Two grants made by the previous Labour government to mark Holocaust Memorial Day will escape a review of Whitehall spending ordered by the new Conservative-Liberal Democrat coalition.
In January, allocations of £100,000 each to the Wiener Library and the Jewish Museum in London were announced by the then Culture Minister, Margaret Hodge.
But the new Chancellor, George Osborne, said last week that all spending decisions taken by government departments since the beginning of the year would be reassessed, after having accused Labour of a "reckless and irresponsible spending spree in the run-up to the election".
A spokesman for the Department of Culture, Media and Sport, however, said this week that the grants to the two institutions would remain unaffected.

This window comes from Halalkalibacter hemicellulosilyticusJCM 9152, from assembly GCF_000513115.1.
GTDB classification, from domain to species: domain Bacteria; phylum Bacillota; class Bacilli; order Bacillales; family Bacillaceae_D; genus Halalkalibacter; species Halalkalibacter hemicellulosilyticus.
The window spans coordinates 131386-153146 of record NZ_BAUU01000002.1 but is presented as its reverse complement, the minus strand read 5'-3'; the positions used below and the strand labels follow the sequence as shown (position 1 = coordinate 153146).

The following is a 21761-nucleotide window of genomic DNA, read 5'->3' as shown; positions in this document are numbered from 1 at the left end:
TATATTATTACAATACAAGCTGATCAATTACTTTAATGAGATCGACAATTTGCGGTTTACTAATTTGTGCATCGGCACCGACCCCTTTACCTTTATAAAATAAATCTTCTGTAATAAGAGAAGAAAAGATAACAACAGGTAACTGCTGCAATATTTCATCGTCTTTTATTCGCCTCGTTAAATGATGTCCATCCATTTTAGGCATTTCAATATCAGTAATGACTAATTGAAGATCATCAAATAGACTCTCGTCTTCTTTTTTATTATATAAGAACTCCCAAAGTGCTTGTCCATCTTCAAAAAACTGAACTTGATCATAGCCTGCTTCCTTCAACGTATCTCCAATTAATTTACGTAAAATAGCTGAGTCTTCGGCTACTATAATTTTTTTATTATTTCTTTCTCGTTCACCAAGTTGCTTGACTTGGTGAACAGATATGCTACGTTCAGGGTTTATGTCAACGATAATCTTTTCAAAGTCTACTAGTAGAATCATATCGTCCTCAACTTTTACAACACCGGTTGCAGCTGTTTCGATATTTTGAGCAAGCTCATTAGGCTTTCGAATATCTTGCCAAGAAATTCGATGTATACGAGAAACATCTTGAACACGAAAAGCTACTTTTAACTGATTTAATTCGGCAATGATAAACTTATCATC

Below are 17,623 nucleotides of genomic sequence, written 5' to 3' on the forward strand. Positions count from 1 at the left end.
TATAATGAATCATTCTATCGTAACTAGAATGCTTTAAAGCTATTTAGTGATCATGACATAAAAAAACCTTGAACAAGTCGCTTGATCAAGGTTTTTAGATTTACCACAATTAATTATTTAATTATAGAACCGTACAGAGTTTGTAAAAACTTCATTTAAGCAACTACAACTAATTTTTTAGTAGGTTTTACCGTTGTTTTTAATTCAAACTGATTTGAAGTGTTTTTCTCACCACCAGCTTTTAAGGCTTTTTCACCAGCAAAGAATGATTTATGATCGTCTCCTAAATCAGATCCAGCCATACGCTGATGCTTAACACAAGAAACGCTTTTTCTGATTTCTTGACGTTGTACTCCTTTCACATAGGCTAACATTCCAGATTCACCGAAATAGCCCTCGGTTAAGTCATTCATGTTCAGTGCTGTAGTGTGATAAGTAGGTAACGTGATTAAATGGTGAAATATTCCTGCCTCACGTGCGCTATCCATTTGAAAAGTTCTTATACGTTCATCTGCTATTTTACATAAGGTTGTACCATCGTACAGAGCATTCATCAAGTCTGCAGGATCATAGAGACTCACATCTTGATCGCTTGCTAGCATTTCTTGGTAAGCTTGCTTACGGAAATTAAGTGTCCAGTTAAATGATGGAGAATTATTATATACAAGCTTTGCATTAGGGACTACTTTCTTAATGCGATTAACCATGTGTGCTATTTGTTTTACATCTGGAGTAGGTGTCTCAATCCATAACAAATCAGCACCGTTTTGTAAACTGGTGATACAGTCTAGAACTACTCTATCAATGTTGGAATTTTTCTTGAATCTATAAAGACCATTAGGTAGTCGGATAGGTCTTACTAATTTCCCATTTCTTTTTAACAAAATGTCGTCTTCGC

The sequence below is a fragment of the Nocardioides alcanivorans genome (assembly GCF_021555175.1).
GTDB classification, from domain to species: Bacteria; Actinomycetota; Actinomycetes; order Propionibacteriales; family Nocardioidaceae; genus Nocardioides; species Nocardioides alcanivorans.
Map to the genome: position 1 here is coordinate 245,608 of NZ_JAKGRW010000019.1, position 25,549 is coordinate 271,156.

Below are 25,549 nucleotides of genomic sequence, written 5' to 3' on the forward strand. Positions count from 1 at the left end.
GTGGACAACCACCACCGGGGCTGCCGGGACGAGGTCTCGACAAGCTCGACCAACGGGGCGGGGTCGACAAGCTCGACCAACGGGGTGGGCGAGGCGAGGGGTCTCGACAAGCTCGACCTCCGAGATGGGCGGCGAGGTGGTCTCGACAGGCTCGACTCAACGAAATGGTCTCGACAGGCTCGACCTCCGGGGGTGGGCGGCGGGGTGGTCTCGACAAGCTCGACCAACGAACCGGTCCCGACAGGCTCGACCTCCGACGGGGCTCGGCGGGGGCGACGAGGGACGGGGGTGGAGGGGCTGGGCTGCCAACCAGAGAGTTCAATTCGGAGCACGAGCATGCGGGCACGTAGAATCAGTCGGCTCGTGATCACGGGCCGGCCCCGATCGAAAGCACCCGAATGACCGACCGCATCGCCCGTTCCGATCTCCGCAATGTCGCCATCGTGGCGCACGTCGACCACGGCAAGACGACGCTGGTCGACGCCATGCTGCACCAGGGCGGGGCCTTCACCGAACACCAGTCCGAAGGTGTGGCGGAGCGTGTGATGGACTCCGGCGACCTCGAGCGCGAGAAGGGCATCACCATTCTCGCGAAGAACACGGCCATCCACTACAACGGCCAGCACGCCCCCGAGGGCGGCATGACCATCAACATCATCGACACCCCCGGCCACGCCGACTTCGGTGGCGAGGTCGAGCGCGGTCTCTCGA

This was because the money had come from "an underspend from a budget from the previous year", she said, "so there is no question of getting that money back".
The two institutions were mentioned in a newspaper report last week which speculated on possible targets of the spending review.
But even if the grants had come under question, the government might have had trouble recalling them.
"We received the money and spent it," said Rickie Burman, director of the Jewish Museum, which reopened in its expanded Camden premises in March.
The grant to the Wiener Library, which houses one of the world's leading archives on the Nazis, related to its planned relocation next year to Russell Square, in central London. It has so far raised around £2 million towards the estimated £5 million move.
Ben Barkow, the library's director, said that any idea that the grant was part of a spree would have been "absurd".